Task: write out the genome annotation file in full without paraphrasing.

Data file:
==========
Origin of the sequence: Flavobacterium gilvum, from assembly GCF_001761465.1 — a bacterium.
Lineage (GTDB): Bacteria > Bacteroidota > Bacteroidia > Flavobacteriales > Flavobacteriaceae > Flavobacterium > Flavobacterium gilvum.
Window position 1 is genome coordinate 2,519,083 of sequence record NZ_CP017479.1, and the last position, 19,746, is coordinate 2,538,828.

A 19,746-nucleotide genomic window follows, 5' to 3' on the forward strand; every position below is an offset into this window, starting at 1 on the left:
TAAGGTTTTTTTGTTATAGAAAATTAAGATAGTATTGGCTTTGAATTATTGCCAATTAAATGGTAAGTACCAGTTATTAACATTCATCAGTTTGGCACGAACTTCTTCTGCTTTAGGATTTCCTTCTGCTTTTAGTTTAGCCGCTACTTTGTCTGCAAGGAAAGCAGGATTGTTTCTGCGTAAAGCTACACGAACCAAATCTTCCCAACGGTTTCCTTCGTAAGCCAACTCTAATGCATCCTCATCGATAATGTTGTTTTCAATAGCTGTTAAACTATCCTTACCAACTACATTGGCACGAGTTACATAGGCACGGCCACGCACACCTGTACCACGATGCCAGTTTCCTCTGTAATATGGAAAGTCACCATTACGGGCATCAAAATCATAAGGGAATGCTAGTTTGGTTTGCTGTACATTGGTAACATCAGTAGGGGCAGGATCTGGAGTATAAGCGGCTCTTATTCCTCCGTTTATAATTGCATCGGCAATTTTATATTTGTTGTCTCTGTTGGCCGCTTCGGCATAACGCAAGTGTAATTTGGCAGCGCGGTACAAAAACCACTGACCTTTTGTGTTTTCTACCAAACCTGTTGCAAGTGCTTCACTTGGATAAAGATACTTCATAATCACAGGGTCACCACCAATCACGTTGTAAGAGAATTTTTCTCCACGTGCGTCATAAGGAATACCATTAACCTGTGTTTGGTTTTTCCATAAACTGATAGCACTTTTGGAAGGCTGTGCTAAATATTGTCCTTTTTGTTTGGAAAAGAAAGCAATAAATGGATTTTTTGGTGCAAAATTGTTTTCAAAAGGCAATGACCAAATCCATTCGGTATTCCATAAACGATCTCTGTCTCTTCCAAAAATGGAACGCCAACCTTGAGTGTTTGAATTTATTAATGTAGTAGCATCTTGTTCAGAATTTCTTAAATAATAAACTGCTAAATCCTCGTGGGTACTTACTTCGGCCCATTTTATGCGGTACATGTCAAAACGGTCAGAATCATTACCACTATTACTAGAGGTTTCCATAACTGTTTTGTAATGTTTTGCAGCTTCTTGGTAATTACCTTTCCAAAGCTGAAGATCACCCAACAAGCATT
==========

Origin of the sequence: Flavobacterium gilvum, from assembly GCF_001761465.1 — a bacterium.
Lineage (GTDB): Bacteria > Bacteroidota > Bacteroidia > Flavobacteriales > Flavobacteriaceae > Flavobacterium > Flavobacterium gilvum.
Window position 1 is genome coordinate 2,519,083 of sequence record NZ_CP017479.1, and the last position, 19,746, is coordinate 2,538,828.

A 19,746-nucleotide genomic window follows, 5' to 3' on the forward strand; every position below is an offset into this window, starting at 1 on the left:
TAAGGTTTTTTTGTTATAGAAAATTAAGATAGTATTGGCTTTGAATTATTGCCAATTAAATGGTAAGTACCAGTTATTAACATTCATCAGTTTGGCACGAACTTCTTCTGCTTTAGGATTTCCTTCTGCTTTTAGTTTAGCCGCTACTTTGTCTGCAAGGAAAGCAGGATTGTTTCTGCGTAAAGCTACACGAACCAAATCTTCCCAACGGTTTCCTTCGTAAGCCAACTCTAATGCATCCTCATCGATAATGTTGTTTTCAATAGCTGTTAAACTATCCTTACCAACTACATTGGCACGAGTTACATAGGCACGGCCACGCACACCTGTACCACGATGCCAGTTTCCTCTGTAATATGGAAAGTCACCATTACGGGCATCAAAATCATAAGGGAATGCTAGTTTGGTTTGCTGTACATTGGTAACATCAGTAGGGGCAGGATCTGGAGTATAAGCGGCTCTTATTCCTCCGTTTATAATTGCATCGGCAATTTTATATTTGTTGTCTCTGTTGGCCGCTTCGGCATAACGCAAGTGTAATTTGGCAGCGCGGTACAAAAACCACTGACCTTTTGTGTTTTCTACCAAACCTGTTGCAAGTGCTTCACTTGGATAAAGATACTTCATAATCACAGGGTCACCACCAATCACGTTGTAAGAGAATTTTTCTCCACGTGCGTCATAAGGAATACCATTAACCTGTGTTTGGTTTTTCCATAAACTGATAGCACTTTTGGAAGGCTGTGCTAAATATTGTCCTTTTTGTTTGGAAAAGAAAGCAATAAATGGATTTTTTGGTGCAAAATTGTTTTCAAAAGGCAATGACCAAATCCATTCGGTATTCCATAAACGATCTCTGTCTCTTCCAAAAATGGAACGCCAACCTTGAGTGTTTGAATTTATTAATGTAGTAGCATCTTGTTCAGAATTTCTTAAATAATAAACTGCTAAATCCTCGTGGGTACTTACTTCGGCCCATTTTATGCGGTACATGTCAAAACGGTCAGAATCATTACCACTATTACTAGAGGTTTCCATAACTGTTTTGTAATGTTTTGCAGCTTCTTGGTAATTACCTTTCCAAAGCTGAAGATCACCCAACAAGCATT